As the Government Digital Service (GDS) prepares for the winding down of its Gov.uk Verify service, its future plans for digital identity are becoming a little clearer.
In recent weeks, GDS has been communicating with private sector identity providers as it prepares to launch the Identity and Attributes Exchange (IAX), which is intended to be the way that ID companies can finally gain access to the public sector market.
It would also appear, according to some sources, that GDS is taking advantage of the Department for Culture, Media and Sport (DCMS) being distracted by the coronavirus crisis to push IAX as the industry standard for interoperable digital identities that can be used across the public and private sectors.
So what is IAX, and how – if GDS’s plans come to fruition – could it help to develop the digital identity market in the UK?
Let’s recap: Gov.uk Verify was given an effective death sentence by HM Treasury last month, after funding was approved for a further 18 months on the condition that no further services adopt Verify, and that all existing services have an alternative system they can use by the time the cash runs out.
Verify’s funding was meant to end in April, but the surge in Universal Credit applications after lockdown made the Department for Work and Pensions (DWP) suddenly more reliant on Verify than expected. DWP is already well advanced in its plans to reduce and, most likely, eventually eliminate Verify from its services. It’s somewhat ironic that DWP finds itself having to help fund Verify as it limps on.
Meanwhile, the Whitehall politics between GDS and DCMS has continued. DCMS is meant to own policy in digital identity and take lead responsibility for the wider digital identity market. GDS owns the use of digital identity within central government.
The differences were meant to be reconciled by the formation of a joint Digital Identity Unit, but its full operation has been delayed by pandemic priorities.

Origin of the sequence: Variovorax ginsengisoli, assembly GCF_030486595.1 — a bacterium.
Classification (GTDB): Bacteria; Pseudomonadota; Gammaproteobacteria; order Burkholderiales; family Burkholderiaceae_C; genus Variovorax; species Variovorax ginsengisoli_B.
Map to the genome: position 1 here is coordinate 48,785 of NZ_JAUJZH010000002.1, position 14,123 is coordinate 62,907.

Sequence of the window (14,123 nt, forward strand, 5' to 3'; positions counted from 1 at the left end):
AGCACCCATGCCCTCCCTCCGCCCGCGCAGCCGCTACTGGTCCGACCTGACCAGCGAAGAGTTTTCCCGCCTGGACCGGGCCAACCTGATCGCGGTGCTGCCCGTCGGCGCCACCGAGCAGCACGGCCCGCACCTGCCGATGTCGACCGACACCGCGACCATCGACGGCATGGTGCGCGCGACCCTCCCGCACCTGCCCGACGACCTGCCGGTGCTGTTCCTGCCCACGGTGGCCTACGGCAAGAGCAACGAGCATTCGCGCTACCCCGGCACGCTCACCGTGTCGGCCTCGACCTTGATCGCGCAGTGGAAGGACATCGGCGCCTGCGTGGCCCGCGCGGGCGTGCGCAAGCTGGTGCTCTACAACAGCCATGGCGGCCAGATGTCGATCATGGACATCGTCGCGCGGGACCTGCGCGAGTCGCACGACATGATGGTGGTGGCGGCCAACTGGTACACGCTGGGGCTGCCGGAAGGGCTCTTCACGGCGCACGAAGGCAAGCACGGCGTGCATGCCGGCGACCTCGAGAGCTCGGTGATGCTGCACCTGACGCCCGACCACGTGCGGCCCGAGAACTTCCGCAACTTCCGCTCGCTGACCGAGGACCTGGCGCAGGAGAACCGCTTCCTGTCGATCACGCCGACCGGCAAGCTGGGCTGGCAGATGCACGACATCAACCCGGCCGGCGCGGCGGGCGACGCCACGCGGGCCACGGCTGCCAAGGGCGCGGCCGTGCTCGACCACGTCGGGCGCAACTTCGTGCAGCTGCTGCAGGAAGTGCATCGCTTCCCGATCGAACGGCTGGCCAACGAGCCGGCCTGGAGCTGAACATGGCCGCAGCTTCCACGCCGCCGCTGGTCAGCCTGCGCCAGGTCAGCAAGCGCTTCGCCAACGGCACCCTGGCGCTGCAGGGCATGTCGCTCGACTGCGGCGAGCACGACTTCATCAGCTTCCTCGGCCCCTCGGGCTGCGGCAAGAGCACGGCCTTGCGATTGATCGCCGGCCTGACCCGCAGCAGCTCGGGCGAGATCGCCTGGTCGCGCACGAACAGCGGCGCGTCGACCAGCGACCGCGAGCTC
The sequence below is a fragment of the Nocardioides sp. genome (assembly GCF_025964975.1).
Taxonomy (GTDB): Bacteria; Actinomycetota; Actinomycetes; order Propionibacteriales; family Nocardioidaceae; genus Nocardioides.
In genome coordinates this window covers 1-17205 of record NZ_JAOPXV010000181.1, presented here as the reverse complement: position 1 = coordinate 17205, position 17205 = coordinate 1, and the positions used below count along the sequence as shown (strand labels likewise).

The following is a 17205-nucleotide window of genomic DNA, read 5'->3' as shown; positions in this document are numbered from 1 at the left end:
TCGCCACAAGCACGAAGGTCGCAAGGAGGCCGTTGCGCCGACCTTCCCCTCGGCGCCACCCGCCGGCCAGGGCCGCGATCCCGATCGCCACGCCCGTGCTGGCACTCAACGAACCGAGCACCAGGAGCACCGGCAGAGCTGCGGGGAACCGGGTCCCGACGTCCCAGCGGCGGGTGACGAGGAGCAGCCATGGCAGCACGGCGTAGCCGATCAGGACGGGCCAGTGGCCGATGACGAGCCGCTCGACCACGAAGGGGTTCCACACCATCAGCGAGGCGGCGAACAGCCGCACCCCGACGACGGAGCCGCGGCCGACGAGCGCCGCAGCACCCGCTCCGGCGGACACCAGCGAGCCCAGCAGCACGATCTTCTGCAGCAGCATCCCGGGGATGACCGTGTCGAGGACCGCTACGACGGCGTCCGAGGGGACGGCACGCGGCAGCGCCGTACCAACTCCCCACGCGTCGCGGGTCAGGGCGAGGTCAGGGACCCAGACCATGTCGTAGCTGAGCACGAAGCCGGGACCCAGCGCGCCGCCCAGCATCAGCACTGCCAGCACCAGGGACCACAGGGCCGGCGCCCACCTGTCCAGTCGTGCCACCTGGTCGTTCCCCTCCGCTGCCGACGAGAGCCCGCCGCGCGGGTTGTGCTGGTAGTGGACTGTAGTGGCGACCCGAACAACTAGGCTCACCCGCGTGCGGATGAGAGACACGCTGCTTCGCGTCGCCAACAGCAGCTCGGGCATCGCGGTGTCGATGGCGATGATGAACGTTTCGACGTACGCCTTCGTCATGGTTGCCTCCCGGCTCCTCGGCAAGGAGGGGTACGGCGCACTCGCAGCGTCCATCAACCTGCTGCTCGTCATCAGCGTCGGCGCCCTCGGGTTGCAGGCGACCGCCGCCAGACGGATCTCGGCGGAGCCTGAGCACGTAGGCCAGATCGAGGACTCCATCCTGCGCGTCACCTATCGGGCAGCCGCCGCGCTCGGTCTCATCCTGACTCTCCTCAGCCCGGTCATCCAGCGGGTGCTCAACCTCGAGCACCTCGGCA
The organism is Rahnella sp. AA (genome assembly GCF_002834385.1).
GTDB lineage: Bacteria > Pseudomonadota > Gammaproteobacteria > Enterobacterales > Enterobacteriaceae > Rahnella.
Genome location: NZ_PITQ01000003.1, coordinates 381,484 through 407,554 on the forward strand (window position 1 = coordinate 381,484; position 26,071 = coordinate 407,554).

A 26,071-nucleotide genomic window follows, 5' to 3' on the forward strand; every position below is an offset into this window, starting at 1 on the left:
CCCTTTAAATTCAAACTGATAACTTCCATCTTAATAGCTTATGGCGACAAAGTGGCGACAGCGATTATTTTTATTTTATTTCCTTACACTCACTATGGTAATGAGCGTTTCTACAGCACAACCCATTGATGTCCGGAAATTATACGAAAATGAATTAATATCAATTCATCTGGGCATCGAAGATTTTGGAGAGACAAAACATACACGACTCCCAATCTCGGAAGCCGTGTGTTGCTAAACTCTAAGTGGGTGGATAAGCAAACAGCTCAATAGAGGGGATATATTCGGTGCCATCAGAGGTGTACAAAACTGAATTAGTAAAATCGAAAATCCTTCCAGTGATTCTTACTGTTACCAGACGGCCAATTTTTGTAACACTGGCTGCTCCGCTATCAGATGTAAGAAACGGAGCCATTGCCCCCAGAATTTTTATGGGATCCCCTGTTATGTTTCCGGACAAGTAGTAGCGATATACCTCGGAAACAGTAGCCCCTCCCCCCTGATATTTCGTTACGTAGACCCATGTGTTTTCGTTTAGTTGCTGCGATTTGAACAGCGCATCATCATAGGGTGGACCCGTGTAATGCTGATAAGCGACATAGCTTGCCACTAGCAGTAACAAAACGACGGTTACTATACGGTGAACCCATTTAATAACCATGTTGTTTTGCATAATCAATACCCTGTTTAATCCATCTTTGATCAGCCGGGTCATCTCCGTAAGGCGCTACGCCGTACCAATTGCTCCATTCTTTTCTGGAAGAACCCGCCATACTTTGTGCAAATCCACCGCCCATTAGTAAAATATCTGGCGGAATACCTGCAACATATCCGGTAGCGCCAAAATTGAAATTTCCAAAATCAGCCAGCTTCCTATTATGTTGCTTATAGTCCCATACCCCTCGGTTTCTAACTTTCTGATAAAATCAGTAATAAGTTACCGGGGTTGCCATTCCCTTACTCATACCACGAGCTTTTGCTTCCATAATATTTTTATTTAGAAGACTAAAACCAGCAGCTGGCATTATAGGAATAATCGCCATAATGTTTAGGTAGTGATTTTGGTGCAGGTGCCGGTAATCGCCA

Verify’s future is not yet entirely confirmed – some sources suggest that influential figures in Number 10 (yes, him) see potential in Verify, or something very similar, as a login method for Gov.uk that would allow greater personalisation of digital government services. Or, as some would see it, the ability to track users as they move around the Gov.uk website.
But officially, departments expect Verify to wither, and for GDS to offer an alternative. That alternative is IAX.
What is IAX?
According to documents sent to the private sector, and seen by Computer Weekly, IAX is not a product, like Verify or HM Revenue & Customs’ Government Gateway system. It’s a scheme that aims to establish a trust mark for digital identity products.
Organisations will become members of IAX and will be certified by an independent auditor. Only IAX members will be allowed to sell digital identity services to the UK government.
Eagle-eyed readers will observe that on day one of IAX, this makes Verify the only product capable of conforming to the standards.
GDS’s pitch to eID companies is that the IAX trust mark will prove that products can be used safely and therefore will be more attractive to potential users.
Ultimately, GDS hopes, IAX will lead to the creation of a digital identity ecosystem whereby any certified products can be used across the private and public sectors, with online services accepting any identities for logging in to systems as long as they are IAX-approved. Those with long memories will recall that this was also the ambition for Verify, almost exactly word for word.
It’s a bit like using your Facebook or Google accounts to log in to other services across the web – but with much higher degrees of privacy and trust (in theory).
It’s a sensible principle, and arguably where GDS should have been five years ago. Many private sector providers remain frustrated and angry by what they see as the time and money lost while GDS continued to push Verify as the future of digital identity in the UK.
IAX-certified organisations can fulfil any of four defined roles:
- Buyer – such as a government department that wants to allow approved digital identities to log in to its services.
- Identity provider – companies that create verified digital identities for users, which can then be used to log in to online services.
- Attribute provider – organisations that collect information about users that can be used to verify their identity. The Passport Office or DVLA are examples, which could offer access to passport or driving licence data.
- Broker -a company that connects users, digital identity providers and attribute providers. Brokers will allow a buyer to access multiple identity or attribute providers.